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The GW Hatchet


The GW Hatchet

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The GW Hatchet

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Longtime theater and dance professor to retire after more than four decades

Leslie Jacobson, who worked her way from guest artist to chair of the theater and dance department, will retire at the end of this semester.

When Leslie Jacobson took the helm of the theater and dance department more than two decades ago, she knew that she wanted to use her new role to inspire social change.

Twenty-four years later, Jacobson said she can look back on a career highlighted by establishing the Women’s Leadership Program in International Arts and Culture and creating a course called Theatre for Social Change, where students use performance to analyze the effect of social movements, equality and justice. Jacobson, who worked her way from guest artist to chair of the theater and dance department, will close the curtain on a roughly 43-year-long career at the end of the spring semester when she retires.

“For me, I was very proud of when I was chair of having a department that had theory and practice woven together, and I gave students the opportunity also to explore other aspects of this big University,” Jacobson said.

Jacobson began her career at GW in 1976 and chaired the theater and dance department from 1995 to 2008. In addition to teaching, she ran a professional theater company from 1977 to 2007 focused on producing work by women playwrights called Horizons: Theater from a Woman’s Perspective. She also directs productions at GW almost every year and will premiere “Women’s Works” in March at Betts Theatre.

“Using theater as an instrument of change is the area of research and passion that I have, that I’ve been most interested in developing over the years, and have students, many students, who were interested in seeing that happen,” she said.

Jacobson also established a cultural exchange program 16 years ago with the Bokamoso Youth Center, an organization in rural Winterveld, South Africa, that works with and educates at-risk youth. She said the annual program brings young people to GW’s campus and teaches them about social issues, like the HIV and AIDS crisis and domestic abuse, through performance art.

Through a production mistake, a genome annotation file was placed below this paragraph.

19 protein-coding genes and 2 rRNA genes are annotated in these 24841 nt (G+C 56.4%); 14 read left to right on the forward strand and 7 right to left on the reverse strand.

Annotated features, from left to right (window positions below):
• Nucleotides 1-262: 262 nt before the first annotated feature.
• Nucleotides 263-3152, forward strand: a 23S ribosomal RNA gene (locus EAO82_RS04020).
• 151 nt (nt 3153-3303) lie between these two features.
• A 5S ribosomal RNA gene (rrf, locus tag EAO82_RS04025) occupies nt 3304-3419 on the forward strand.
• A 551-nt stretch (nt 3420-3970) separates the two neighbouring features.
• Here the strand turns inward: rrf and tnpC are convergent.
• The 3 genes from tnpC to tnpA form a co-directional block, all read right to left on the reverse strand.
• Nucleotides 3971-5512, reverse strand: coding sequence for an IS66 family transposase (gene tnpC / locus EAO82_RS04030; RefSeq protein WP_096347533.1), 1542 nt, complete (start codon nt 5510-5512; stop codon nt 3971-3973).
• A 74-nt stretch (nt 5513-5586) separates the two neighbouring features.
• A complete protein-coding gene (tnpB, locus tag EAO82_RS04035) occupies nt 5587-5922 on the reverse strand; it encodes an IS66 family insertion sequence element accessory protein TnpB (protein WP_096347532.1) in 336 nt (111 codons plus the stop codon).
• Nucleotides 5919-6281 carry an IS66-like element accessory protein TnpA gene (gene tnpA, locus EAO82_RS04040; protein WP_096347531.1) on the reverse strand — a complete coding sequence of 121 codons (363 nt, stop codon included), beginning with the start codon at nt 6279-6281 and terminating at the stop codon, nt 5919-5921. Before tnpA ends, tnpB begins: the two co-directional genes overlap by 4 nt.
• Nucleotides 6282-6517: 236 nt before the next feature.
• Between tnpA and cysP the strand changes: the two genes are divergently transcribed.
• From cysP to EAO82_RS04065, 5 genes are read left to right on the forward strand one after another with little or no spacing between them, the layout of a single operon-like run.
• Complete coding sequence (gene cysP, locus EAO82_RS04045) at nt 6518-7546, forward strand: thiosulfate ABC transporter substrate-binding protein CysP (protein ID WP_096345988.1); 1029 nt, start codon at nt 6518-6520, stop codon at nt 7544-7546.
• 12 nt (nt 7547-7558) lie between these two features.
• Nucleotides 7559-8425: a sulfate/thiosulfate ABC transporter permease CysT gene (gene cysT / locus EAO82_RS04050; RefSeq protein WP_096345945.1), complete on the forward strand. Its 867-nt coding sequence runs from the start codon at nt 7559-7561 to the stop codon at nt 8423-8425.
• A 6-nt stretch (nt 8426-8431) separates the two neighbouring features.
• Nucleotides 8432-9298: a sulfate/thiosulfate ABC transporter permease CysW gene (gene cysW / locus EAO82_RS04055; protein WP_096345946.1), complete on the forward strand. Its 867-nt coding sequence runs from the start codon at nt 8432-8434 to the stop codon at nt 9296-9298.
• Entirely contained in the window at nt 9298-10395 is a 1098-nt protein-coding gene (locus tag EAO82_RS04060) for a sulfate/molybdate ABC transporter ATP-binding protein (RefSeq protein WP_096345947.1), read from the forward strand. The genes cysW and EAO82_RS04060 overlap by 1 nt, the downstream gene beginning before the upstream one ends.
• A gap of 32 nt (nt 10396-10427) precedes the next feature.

While she is leaving GW as a faculty member, Jacobson said she does not plan on “disappearing” from campus after she retires at the end of the semester.

“I will come and see things here, I may do projects that can involve students and professionals in the area, I’m certainly not going to stop making theater, going to theater and supporting theater and students,” she said.

Julia Barrett, a graduate student who has worked with Jacobson since her freshman year, said she “buried” herself under Jacobson’s “wing” and worked with her on plays like “King Lear” and “Migratory Tales.”

“Professor Jacobson is kind of like a friend and a mom and a mentor all wrapped in one,” she said. “She really cares about her students, and she has a wonderful way of blending informal, kind behavior with also really serious, it’s time to work now.”

Roy Barber, a teacher, composer and playwright who works with Jacobson at the Bokamoso Youth Center, said Jacobson’s work in South Africa empowers young people to pursue educational opportunities in the arts.

He added that he worked with Jacobson on projects like the Horizons Theater, and together, they created a play about fighting bullying.

“We have a very compatible working style and our values – she had a very humane vision and she liked humor – but we both liked to see people overcome obstacles in a positive way,” he said.

Mary Buckley, an associate professor of dance and the director of the Women’s Leadership Program, said that when she worked with Jacobson on musicals, Jacobson always put forward innovative ideas and welcomed collaboration.

“I loved being in faculty meetings with Leslie because she’s very supportive,” she said. “If one has an idea or proposal, she will join in and offer her support for it.”

Robert Baker, the program head of music in the Corcoran School of the Arts and Design, said Jacobson used her creative impulses and directing skills when working with students on projects or in class, which he said has encouraged students to become “demonstrably” better on stage.

“It is hard to imagine what we do without her as a colleague,” he said. “She has been that integral and that important, and that much of a mentor for so many students and fellow faculty members. She has left us a huge responsibility to work in ways in which she has inspired us.”

Lauren Peller contributed reporting.

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